British Columbia

Wildfires bring smoky skies bulletins for B.C. Interior, but air quality improving

Although Environment and Climate Change Canada has downgraded air-quality warnings, wildfire smoke is becoming the "biggest issue" for residents and firefighters alike, according to one mayor.

Smoke now 'our biggest issue,' says mayor, as wildfires continue across province

Smoke rises from the 400-hectare Mowhokam Creek wildfire, near Lytton, B.C., on July 17. The B.C. Wildfire Service classified the blaze as 'Out of Control,' noting its smoke is 'highly visible from surrounding communities.' (B.C. Wildfire Service/Twitter)

Wildfire smoke is becoming the "biggest issue" for residents and firefighters alike as this year's early wildfire season continues, according to one British Columbia mayor.

But after issuing air-quality warnings in previous days, Environment and Climate Change Canada said it's downgraded those to alerts about smoky skies, saying the air quality would be worse close to fires themselves.

The mayor of 100 Mile House told CBC News Network that the smoke has posed significant challenges.

"Our biggest issue is we have so much smoke that it is hard to fight the fire from the air because of the smoke," Mitch Campsall said Saturday morning. "That is becoming a big issue."

WATCH | Community is 'on edge' but prepared, says mayor of 100 Mile House, B.C.:

Mayor of 100 Mile House, B.C., says community is 'on edge' but prepared

2 months ago
100 Mile House in British Columbia remains under evacuation alert. The town's mayor, Mitch Campsall, says one of the biggest issues they've been facing is the smoke from the fire. 4:54

On Saturday, federal meteorologist Derek Lee said that although most of Friday's air-quality notices were rescinded, areas close to fires still have smoky skies bulletins — and those could be upgraded if conditions worsen this weekend.

"Over 24 to 48 hours, we are expecting wildfire smoke to impact the area," Lee said. "And if the conditions get worse, we will end up having to issue our air-quality advisories for these regions."

Although the air quality may have improved after local reports of extensive smoke on Friday, the air quality will be worse close to wildfires.

Firefighters spread fire retardant on a blaze near Vernon, B.C. The town in the province's north Okanagan region has seen several wildfires declared out of control in 2021. (Submitted by Marjorie Schaper)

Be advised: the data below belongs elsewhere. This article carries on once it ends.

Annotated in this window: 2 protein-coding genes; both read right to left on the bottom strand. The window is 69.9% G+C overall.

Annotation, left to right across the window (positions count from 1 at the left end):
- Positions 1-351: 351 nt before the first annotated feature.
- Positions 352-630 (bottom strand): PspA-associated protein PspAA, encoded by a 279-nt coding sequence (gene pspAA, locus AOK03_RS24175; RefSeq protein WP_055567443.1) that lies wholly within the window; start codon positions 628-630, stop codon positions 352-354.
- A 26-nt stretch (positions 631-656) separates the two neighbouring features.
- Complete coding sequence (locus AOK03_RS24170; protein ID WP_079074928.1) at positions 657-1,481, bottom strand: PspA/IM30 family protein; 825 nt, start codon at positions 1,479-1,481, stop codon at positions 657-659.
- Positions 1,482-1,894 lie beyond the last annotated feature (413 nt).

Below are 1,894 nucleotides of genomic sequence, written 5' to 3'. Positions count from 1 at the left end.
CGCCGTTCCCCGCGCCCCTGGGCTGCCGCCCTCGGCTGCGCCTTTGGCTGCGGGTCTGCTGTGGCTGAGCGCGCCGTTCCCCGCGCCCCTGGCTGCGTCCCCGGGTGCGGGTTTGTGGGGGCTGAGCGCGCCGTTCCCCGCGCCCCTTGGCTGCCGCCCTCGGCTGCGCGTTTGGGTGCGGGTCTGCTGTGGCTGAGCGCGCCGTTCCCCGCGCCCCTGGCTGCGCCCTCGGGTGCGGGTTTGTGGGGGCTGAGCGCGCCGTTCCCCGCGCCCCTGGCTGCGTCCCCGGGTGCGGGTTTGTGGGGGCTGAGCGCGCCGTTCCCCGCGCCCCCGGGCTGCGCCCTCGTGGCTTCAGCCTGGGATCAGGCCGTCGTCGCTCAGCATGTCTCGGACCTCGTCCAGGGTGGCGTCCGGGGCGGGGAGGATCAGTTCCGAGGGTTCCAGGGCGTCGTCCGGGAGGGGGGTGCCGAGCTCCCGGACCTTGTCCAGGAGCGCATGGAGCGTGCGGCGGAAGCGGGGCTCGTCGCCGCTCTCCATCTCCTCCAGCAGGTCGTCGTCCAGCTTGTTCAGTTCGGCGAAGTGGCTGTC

"Near forest fires, definitely there is a risk," Lee said.

On Saturday, the province's Transportation Ministry implored drivers to avoid wildfire-affected regions.

Wildfires, the ministry said in a tweet, "are impacting travel in B.C. Please do NOT travel to areas on evacuation alert or to nearby communities."

According to the latest provincial data, a total of 1,096 wildfires have burned 238,971 hectares in B.C. so far this year. Two-thirds of the 16 new fires reported over the last 24 hours are believed to have been caused by humans, the rest by lightning, according to the province.

There are currently 305 wildfires still burning in B.C., roughly half of them declared "out of control," said Karley Desrosiers, a provincial fire information officer with the B.C. Wildfire Service. She said "resources are sparse" but that an expected deployment of firefighters just arrived from Quebec on Friday night.

"Unfortunately, there was a considerable amount of lightning predicted based on the forecast yesterday," she told CBC News Network.

The majority of fires are in the Kamloops and Kelowna regions. The B.C. Wildfire Service declared several new fires as "of note" and "out of control" on Saturday.

Evacuation alerts, orders

Around 20 regions and First Nations are under either evacuation alerts or orders.

On Saturday afternoon, the Regional District of Central Kootenay issued an evacuation order for five residences on Applegrove Road about 70 kilometres south of Nakusp due to the Octopus Creek wildfire.

That fire is close to 1,200 hectares in size and is burning on steep terrain. The wildfire service says the fire is being driven by wind and dry fuel. More than 160 properties are on an evacuation alert due to the fire.

Later Saturday, the Thompson-Nicola Regional District issued an evacuation order for rural properties southwest of 100 Mile House because of the Flat Lake wildfire. It started on July 8 and is estimated to be 14,000 hectares in size.

The regional district also issued an evacuation order around 9 p.m. Saturday for 60 properties east of Ashcroft due to the Tremont Creek wildfire. The fire is classified as out of control and is currently 4,000 hectares in size. Nearly 700 properties are on an evacuation alert due to the fire.

Also, an evacuation order for properties between Stuart Lake and Babine Lake near Fort St. James in the province's central region has been downgraded to an evacuation alert after firefighters made progress on the Camsell Lake wildfire. It has been burning since last Saturday and is 310 hectares in size.

Anyone placed under an evacuation order must leave the area immediately. 

Evacuation centres have been set up throughout the province to assist anyone evacuating from a community under threat from a wildfire. To find the centre closest to you, visit the Emergency Management B.C. website.

Evacuees are encouraged to register online with Emergency Support Services, whether or not they access services at an evacuation centre.

With files from CBC News Network